Wednesday May 6, 2009
Ring the bell
By CHRISTINA CHIN, Photos by WAN MOHIZAN WAN HUSSEIN
PENANG can soon boast having a disabled-friendly bus system as Rapid Penang’s new fleet of 200 buses will be just that – disabled-friendly!
There are currently two prototypes plying the streets for the past month, and more are arriving in stages from Sweden.
“So far, the response we’ve received for the two that are currently running has been positive. We will continue to work closely with non-governmental organisations (NGOs) and the state to cater to the disabled community’s needs,” said Rapid Penang chief executive officer Azhar Ahmad.
The prototypes are equipped with seat belts, special bells, ramps and a hydraulic system that can lower the bus by 50mm for the wheelchair-bound.
“Our bus captains were all trained by University Sains Malaysia on how to assist these special passengers. There is a special button outside the bus for the wheelchair-bound to press when they want to get on,” he told StarMetro in an interview.
“We will launch a campaign to create awareness among the disabled community on the availability of these buses next month.
He said the new aluminium-structure buses were much lighter and hence, saved up to 20% in fuel usage, compared to the company’s existing buses which were made in China.
The Swedish made buses, however, were twice the price of the buses from China, Azhar.
“In Kuala Lumpur, there are only 30 disabled-friendly RapidKL buses,” Azhar said.
The company currently has 150 buses plying routes in Penang with 110 on the island and 40 on the mainland, and the new buses will be a full complement.
Azhar also said the company wanted to adopt all the 303 bus stops in Penang to make them “more comfortable and disabled-friendly” but would have to wait until the state’s advertising contracts with other companies expired.
“About 80% of the bus shelters have been taken up by advertisers so we have to wait for a few years but we are willing and committed,” he added.
On the free shuttle bus service within George Town’s inner city, Azhar said a recent survey revealed that it was well received by students, office workers and tourists who want to get to the Komtar bus interchange.
The cost of running the service which operates from 6am to midnight daily, is paid for by the Penang Municipal Council.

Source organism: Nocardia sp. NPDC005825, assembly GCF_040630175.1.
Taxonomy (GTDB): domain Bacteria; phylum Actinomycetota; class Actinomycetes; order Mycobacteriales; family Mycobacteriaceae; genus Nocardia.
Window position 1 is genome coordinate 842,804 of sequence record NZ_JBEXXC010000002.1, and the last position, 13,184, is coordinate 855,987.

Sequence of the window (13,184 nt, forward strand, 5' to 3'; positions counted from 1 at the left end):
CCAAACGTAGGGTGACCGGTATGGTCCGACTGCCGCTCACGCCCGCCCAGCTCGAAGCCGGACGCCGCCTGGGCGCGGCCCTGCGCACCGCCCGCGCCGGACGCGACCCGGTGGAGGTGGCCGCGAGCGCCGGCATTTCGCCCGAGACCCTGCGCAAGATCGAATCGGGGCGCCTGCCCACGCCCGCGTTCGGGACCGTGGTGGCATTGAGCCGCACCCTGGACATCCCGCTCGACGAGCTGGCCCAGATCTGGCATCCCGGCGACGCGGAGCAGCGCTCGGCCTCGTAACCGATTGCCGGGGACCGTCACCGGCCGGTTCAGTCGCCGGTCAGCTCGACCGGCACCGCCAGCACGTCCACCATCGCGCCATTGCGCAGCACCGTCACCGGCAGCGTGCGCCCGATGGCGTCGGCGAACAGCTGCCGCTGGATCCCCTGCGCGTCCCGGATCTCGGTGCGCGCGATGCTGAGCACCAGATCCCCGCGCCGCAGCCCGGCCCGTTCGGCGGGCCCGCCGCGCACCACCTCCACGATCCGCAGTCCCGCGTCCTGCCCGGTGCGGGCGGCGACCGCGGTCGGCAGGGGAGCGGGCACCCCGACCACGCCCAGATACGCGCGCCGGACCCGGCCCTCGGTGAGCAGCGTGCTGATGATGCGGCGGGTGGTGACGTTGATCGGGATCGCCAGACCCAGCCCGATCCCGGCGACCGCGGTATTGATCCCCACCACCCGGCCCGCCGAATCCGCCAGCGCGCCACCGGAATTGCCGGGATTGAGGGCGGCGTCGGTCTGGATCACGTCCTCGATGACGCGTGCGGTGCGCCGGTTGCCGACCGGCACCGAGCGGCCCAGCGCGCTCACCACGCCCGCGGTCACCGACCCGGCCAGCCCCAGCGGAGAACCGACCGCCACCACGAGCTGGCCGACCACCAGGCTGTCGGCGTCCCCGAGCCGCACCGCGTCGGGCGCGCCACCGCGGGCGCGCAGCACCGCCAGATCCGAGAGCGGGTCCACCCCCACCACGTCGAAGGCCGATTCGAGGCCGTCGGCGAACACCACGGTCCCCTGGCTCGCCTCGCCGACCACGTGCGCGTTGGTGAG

“Some 1,500 passengers take the free shuttle daily. About 80% to 90% of them are happy but have requested for more frequent trips,” he said, adding that the company was in talks to provide bus shuttle services in the Bayan Lepas free industrial zones.
He also said Rapid Penang was awaiting the state’s decision on its RM20mil depot proposals for Sungai Nibong and Weld Quay.
“We spoke to State Local Government and Traffic Management Committee chairman Chow Kon Yeow Chow last week and he was keen on our proposal for Sungai Nibong.
“Hopefully, we’ll receive a favourable reply for the Sungai Nibong depot by mid-May.
“The Sungai Nibong depot will have a four-storey administration building, 145 bus parking bays, workshop and hostel.
“The Weld Quay proposal may take longer to work out because several tenants as well as Penang Port are involved,” Azhar said, adding that the company had requested a 30-year lease at nominal fee as it would be used for “public service”.
As part of the company’s service enhancement and expansion plans, he said sub-depots would be built in Balik Pulau, Nibong Tebal, Kepala Batas, Teluk Bahang and Bayan Baru.
Azhar urged the state government and relevant authorities to develop a public transportation master plan that includes a traffic, landscaping as well as housing and commercial development studies.
“With a master plan in place, strict enforcement on illegal hawkers and double-parked vehicles along the road, and an efficient public transportation system, we can reduce traffic jams in the state by at least 40%,” he said.